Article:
East Village is all about legacy, although the massing and appearance of the blocks owes a great deal to Olympics' requirements. You have a large number of buildings of much the same height and size, differing more in the detailing than the massing (that word again), and with much the same footprint. 'Running constantly through our brief was the need to deliver the Olympics' function while at the same time holding on to our vision for the legacy,' says Fletcher Priest's Kendall. The mid-rise block arrangement and its design were also selected on the basis that it could be built quickly and within the Games' budget, say Chevin and Hackett. It was laid out to a standard grid, using a restricted range of materials and colours. Sixteen architects were then chosen to design to these pattern books. 'We wanted a degree of variation, but we didn't want to create some kind of expo or theme park,' Kendall explains.
Each perimeter block of six or seven buildings of eight to 11 storeys and built around shared courtyards has had two or three architects working on its six or seven buildings. The chosen practices were all 'emerging small or medium', tasked with producing contemporary, modern designs rather than anything outlandish. The roll call reads like a list of 'interesting, not yet huge, but definitely creative' UK architects, most of them with some serious urban development under their belts: an incomplete list includes DSDHA, Lifschutz Davison Sandilands, Eric Parry, Glenn Howells, AHMM, Penoyre & Prasad, dRMM and Denton Corker Marshall.
But that grid and its limited palette of materials and colours - despite the investment in community or communality that you see in the high proportion of open space, provision for a wealth of leisure and retail facilities on site, and the crowning glory of the 1,800-pupil Chobham Academy, opening early next year - does make for a fairly uninspiring experience. It's strange, because the specification of the buildings, the materials, the overall atmosphere of the project, is definitely one of quality. This is no quick-fix, cheap housing for poor people, despite that, in yet another innovation, the majority of the units will be for rent not sale - not even the QDD privately managed ones, as well as the Triathlon homes, many of which qualify as 'affordable'. DRMM's Steven Wallis puts it in a nutshell: 'I don't think you'd describe it as exciting architecture. It's rather a new, exciting, urban experience.' That, of course, remains to be seen. Look at the scale of the project, especially in the context of one of the largest urban regeneration schemes in modern Europe - and remember that more buildings will come, both higher and lower, to break up the monolithic rhythm - and there are a host of reasons to be cheerful, not depressed.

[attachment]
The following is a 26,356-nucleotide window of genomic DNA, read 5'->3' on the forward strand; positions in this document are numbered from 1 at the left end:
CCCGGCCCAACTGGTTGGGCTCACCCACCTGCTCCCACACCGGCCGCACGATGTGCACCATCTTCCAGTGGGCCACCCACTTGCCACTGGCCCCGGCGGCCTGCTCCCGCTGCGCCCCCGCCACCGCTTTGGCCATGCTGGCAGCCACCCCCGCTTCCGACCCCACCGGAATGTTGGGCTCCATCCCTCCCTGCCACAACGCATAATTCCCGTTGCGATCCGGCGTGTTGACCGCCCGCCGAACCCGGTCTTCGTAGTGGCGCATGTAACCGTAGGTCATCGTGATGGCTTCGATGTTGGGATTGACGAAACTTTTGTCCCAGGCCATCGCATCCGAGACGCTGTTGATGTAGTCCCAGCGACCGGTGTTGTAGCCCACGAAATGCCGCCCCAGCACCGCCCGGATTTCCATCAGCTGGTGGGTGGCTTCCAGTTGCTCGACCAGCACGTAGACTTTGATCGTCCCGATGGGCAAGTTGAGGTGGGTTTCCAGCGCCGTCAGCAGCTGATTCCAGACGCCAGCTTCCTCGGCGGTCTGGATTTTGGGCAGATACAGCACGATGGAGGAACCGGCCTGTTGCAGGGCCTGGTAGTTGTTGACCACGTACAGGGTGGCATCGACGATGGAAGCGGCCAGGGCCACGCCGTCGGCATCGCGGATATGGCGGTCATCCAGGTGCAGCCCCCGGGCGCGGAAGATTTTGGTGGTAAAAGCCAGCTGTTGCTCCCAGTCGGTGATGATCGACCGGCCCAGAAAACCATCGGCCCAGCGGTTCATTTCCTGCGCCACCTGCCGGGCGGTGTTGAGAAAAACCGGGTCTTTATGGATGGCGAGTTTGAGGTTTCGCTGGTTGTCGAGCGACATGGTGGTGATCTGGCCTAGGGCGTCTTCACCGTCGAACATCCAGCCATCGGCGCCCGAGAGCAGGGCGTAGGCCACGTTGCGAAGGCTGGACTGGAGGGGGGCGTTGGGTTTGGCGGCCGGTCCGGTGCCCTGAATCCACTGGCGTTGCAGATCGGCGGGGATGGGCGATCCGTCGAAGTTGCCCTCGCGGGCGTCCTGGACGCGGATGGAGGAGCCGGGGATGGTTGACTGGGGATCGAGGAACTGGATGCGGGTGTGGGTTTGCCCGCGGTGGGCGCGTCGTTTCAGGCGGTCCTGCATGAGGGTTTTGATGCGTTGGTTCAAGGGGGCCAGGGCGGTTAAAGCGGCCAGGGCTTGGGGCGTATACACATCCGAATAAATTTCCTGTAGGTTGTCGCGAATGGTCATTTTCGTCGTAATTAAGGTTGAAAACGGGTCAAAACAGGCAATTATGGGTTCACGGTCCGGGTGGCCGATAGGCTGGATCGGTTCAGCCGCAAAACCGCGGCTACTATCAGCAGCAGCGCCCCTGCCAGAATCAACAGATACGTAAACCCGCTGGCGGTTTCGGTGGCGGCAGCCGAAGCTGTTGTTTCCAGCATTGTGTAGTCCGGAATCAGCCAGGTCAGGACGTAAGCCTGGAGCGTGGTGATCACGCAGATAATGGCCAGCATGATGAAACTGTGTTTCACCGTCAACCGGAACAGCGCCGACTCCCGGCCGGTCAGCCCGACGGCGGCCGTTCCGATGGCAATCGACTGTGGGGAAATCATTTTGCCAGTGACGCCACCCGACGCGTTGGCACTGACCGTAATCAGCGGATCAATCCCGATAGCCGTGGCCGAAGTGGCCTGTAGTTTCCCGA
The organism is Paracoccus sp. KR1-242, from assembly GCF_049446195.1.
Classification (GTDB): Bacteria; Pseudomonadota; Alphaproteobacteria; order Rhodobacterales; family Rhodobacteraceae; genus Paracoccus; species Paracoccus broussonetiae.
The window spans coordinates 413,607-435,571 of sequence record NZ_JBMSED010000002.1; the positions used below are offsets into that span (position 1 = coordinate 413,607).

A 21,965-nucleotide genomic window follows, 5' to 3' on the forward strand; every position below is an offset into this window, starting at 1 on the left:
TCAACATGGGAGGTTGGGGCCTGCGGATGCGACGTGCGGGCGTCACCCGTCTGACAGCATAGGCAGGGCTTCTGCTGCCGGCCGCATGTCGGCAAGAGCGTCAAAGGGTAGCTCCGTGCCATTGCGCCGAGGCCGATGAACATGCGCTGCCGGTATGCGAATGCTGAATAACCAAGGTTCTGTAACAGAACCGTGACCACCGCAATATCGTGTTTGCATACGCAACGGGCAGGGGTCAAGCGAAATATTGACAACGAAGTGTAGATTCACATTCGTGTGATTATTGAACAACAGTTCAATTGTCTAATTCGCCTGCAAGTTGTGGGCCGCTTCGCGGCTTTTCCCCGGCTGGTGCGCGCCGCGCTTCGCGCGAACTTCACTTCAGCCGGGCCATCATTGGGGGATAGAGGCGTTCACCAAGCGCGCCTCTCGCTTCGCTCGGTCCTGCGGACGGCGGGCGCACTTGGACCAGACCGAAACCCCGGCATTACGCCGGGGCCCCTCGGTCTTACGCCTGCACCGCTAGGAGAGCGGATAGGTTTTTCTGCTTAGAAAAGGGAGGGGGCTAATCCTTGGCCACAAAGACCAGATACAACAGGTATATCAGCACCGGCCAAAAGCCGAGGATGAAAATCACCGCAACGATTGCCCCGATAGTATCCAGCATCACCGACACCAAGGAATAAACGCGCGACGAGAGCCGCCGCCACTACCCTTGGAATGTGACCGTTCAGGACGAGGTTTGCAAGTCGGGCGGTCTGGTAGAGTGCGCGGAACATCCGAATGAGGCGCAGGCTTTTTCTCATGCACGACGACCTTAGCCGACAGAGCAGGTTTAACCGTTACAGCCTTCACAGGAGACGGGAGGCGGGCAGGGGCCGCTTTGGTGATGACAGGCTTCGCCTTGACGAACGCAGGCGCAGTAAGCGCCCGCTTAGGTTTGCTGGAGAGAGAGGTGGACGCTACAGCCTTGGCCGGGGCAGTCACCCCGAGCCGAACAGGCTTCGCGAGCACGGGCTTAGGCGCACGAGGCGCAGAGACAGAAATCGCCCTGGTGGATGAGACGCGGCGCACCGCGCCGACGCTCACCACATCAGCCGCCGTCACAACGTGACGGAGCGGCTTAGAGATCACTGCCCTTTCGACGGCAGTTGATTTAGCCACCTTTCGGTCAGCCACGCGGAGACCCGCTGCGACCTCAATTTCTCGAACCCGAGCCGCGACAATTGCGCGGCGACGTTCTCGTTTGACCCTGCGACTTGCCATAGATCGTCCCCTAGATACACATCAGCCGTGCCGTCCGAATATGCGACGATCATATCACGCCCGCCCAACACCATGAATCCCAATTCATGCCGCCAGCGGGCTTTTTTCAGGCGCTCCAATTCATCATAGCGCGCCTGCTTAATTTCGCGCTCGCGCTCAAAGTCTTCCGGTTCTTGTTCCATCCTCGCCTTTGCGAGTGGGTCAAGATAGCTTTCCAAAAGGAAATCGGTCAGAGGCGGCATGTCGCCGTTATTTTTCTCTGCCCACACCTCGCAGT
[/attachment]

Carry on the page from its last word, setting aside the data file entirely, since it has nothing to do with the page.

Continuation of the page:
But I couldn't get away from the feeling that it was all somehow a bit weird though. Granted, it was a miserable day, none of the buildings were occupied, the only people on the site were shapeless builders in layers of high-vis clothing, and the landscaping was in its infancy. It felt strangely un-British, a high-quality version, say, of the developments round the Périphérique in Paris, or of something a bit forbidding in Eastern Europe.
The developers, architects and landlords are all determined that a community should grow and thrive, and are acutely aware of the dangers of building cheaply and without amenity, allowing badly built structures to fall into disrepair, and of the social dysfunction that goes with such places.
There is no danger, I am certain, of East Village turning into a modern version of Heygate. But it will take a generation or two, I think, for this particular kind of urban living to take root in a country whose main tradition of residential architecture, despite the blocks of council flats in almost every town, is still the house. Some 23,000 athletes give way to 6,000 people in nearly 3,000 dwellings; it's a brave project, and critics and fans alike will be eager to see how it succeeds.
This article was first published in fx Magazine.